Posted on March 3, 2014 in Teen Mental Health
Did you Know This About the Teenage Brain?
Teenagers are fascinating. Their opinions are always changing and yet they hold to them so fiercely. They try on new identities as easily as they try on clothes and shed them just as quickly. Their moods are often erratic—elation, anger, sullenness—all within a couple of hours. They are impulsive and can never seem to make up their minds. When they do, parents and adults are often surprised, or even shocked, by their choices. Their ideas, desires, bodies, and brains are all changing rapidly, often leaving them just as confused about themselves as we are with them.
A Bit about Brain Structure
Robert J. Hedaya, MD, Clinical Professor of Psychiatry at Georgetown University, describes the brain to his students like a double scoop ice cream cone. The cone represents the brain stem which is the most primitive part of the brain. The brain stem governs autonomic functions like breathing, alertness, blood pressure, and body temperature. The first layer of ice cream on top of the cone represents the limbic system, also known as the emotional brain. The limbic system governs hormonal control, memory, and what Hedaya explains are automatic and usually unconscious emotions. The top layer of ice cream represents the cortex. The cortex houses the brain’s thinking, conscious and planning awareness centers.
A Brain-Based Explanation for their Poor Decisions and Impulsivity?
It was previously believed that a human brain was completely developed by the age of 10, but this is not the case. Brains are still rapidly developing in young people, even through early adulthood. The frontal cortex in a teenager is not fully developed, and won’t be until the age of 25. This part of the brain governs decision making and impulse control. Although a teenager does have a functioning frontal cortex, theirs operates more slowly than an adult’s frontal cortex, because critical connections have not finished development, and because it does not yet have as much myelin, the fatty tissue or “white matter” the brain needs for full functioning. This myelin acts as a kind of insulation to the brain’s electrical wiring—the nerves that send electrical impulses for communication throughout the brain. Without enough myelin, frontal cortex communication is less efficient. This is why teens struggle with decisions and often make impulsive choices that may have negative consequences.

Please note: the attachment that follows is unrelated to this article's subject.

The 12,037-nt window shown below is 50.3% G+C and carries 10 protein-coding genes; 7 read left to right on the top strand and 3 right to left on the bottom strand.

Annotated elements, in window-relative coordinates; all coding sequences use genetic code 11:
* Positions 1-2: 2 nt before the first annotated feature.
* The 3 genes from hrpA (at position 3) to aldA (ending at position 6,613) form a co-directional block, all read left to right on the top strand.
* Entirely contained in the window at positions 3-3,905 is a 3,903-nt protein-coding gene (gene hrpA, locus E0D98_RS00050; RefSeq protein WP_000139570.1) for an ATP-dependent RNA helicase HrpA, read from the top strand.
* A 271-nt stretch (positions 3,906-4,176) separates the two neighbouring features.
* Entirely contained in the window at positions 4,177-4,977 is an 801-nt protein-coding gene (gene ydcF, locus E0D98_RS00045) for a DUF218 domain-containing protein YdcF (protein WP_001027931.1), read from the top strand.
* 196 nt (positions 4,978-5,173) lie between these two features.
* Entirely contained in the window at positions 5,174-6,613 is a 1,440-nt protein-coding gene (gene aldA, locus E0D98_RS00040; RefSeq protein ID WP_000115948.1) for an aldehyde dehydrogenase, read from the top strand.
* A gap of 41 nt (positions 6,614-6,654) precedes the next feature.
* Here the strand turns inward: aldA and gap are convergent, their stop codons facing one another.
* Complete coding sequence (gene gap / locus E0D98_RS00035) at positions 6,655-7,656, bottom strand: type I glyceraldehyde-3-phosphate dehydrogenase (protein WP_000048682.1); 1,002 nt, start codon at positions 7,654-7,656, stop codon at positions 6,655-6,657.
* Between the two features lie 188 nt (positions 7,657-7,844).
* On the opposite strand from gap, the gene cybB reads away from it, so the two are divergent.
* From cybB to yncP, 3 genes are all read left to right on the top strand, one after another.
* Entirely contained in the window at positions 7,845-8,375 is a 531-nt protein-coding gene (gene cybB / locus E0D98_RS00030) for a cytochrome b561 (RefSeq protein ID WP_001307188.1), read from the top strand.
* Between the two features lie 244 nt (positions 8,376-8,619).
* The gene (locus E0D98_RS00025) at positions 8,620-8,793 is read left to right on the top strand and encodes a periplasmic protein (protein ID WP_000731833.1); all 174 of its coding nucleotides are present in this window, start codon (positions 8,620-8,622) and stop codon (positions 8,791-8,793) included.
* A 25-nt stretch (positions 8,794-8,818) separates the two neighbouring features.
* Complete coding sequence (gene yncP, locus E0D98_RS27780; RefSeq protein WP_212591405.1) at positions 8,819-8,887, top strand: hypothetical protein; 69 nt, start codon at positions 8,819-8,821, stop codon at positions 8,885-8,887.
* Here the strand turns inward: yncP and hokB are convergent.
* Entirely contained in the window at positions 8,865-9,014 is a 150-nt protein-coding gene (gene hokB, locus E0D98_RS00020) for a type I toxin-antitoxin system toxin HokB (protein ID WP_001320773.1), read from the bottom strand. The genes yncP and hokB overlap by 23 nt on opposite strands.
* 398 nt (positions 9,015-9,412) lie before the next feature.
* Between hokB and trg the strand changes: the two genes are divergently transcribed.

A Brain-Based Explanation for their Self-Absorption?
Beyond impulse control and decision making, a fully developed frontal cortex is what helps us to make the connections which allow us to have insight. And insight is that all-important gem of awareness that allows us to understand and relate to other people—to have empathy for what they may be going through. Teenagers can very often seem 100% self-involved. It takes a good bit of training to hear them regularly say, “Thank you,” and waiting for them to ask about our day or acknowledging that it’s frustrating every time we have to pick up their shoes in the hallway.
Susceptibility to Learning, Excitability and Addiction
Neurologists and other scientists examining brain functioning with the use of magnetic resonance imaging (MRI) can see how the neurons and synapses inside the brains of children and teens fire far more rapidly than inside adult brains. This rapid firing is what allows young people to be able to learn many new things very quickly. Their brains can establish new pathways and create new connections because old ones haven’t already been wired and frozen into place. This feature is also what allows young people to be more excitable by their environments; excitability is part of the chemistry of learning. But this excitability may also hold some drawbacks. Teenagers may be more at risk for addiction, even if they do not have a genetic predisposition toward addiction, and more likely to need treatment for substance abuse at some point.
Another impact on teenage behavior is that of sex hormones; testosterone in males, and estrogen in females. Until about 20 years ago, the “raging hormone” theory was considered fact, and it’s still an everyday phrase in the homes of most parents of teenagers. However, scientists are concluding that brain development in teenagers is a much more pertinent explanation for their behavior.
According to Jenson and Urion, the brain is only approximately 80% developed by adolescence. The incomplete connections and lack of myelin to support those connections is the reason even the most responsible, polite, honor roll teenager will jump into the pool with her iPhone by accident or rear end a police officer at a red light because she was looking at her replacement iPhone. As parents, we want to teach our kids to be accountable for their behavior, and we’re not willing to let them off the hook for extremely poor decisions like drinking and driving, but it is good to know that their behavior is probably on target with their development. Being involved in our teens’ lives, communicating with them consistently and modeling appropriate behaviors – along with displaying a great deal of patience – is the best way to assist in our teens’ maturation pr
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